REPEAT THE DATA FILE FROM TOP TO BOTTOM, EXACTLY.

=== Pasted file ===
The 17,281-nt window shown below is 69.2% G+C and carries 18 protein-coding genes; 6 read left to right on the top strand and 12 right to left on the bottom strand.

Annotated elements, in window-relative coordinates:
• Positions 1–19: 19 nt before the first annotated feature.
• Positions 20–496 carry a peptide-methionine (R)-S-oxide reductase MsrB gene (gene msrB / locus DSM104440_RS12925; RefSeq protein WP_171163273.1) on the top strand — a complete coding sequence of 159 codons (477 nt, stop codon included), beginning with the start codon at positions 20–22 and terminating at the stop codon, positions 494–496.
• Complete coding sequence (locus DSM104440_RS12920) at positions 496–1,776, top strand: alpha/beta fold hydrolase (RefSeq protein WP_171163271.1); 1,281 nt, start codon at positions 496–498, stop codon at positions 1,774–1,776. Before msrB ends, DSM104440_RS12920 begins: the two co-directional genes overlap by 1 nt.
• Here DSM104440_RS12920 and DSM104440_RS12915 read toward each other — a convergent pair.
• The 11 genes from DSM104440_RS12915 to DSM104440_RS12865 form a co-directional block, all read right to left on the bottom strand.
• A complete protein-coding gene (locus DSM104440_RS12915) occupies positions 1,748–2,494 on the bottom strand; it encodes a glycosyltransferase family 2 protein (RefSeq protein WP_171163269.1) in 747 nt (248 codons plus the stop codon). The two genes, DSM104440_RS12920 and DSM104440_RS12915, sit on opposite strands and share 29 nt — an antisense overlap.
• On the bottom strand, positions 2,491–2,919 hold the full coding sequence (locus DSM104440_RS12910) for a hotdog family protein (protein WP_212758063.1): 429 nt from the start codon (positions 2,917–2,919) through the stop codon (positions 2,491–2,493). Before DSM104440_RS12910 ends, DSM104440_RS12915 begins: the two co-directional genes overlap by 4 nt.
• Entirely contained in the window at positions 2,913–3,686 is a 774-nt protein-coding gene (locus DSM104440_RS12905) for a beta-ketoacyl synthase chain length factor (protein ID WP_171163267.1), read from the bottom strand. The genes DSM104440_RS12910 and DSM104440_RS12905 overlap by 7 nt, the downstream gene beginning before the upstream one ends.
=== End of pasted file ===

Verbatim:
The 17,281-nt window shown below is 69.2% G+C and carries 18 protein-coding genes; 6 read left to right on the top strand and 12 right to left on the bottom strand.

Annotated elements, in window-relative coordinates:
• Positions 1–19: 19 nt before the first annotated feature.
• Positions 20–496 carry a peptide-methionine (R)-S-oxide reductase MsrB gene (gene msrB / locus DSM104440_RS12925; RefSeq protein WP_171163273.1) on the top strand — a complete coding sequence of 159 codons (477 nt, stop codon included), beginning with the start codon at positions 20–22 and terminating at the stop codon, positions 494–496.
• Complete coding sequence (locus DSM104440_RS12920) at positions 496–1,776, top strand: alpha/beta fold hydrolase (RefSeq protein WP_171163271.1); 1,281 nt, start codon at positions 496–498, stop codon at positions 1,774–1,776. Before msrB ends, DSM104440_RS12920 begins: the two co-directional genes overlap by 1 nt.
• Here DSM104440_RS12920 and DSM104440_RS12915 read toward each other — a convergent pair.
• The 11 genes from DSM104440_RS12915 to DSM104440_RS12865 form a co-directional block, all read right to left on the bottom strand.
• A complete protein-coding gene (locus DSM104440_RS12915) occupies positions 1,748–2,494 on the bottom strand; it encodes a glycosyltransferase family 2 protein (RefSeq protein WP_171163269.1) in 747 nt (248 codons plus the stop codon). The two genes, DSM104440_RS12920 and DSM104440_RS12915, sit on opposite strands and share 29 nt — an antisense overlap.
• On the bottom strand, positions 2,491–2,919 hold the full coding sequence (locus DSM104440_RS12910) for a hotdog family protein (protein WP_212758063.1): 429 nt from the start codon (positions 2,917–2,919) through the stop codon (positions 2,491–2,493). Before DSM104440_RS12910 ends, DSM104440_RS12915 begins: the two co-directional genes overlap by 4 nt.
• Entirely contained in the window at positions 2,913–3,686 is a 774-nt protein-coding gene (locus DSM104440_RS12905) for a beta-ketoacyl synthase chain length factor (protein ID WP_171163267.1), read from the bottom strand. The genes DSM104440_RS12910 and DSM104440_RS12905 overlap by 7 nt, the downstream gene beginning before the upstream one ends.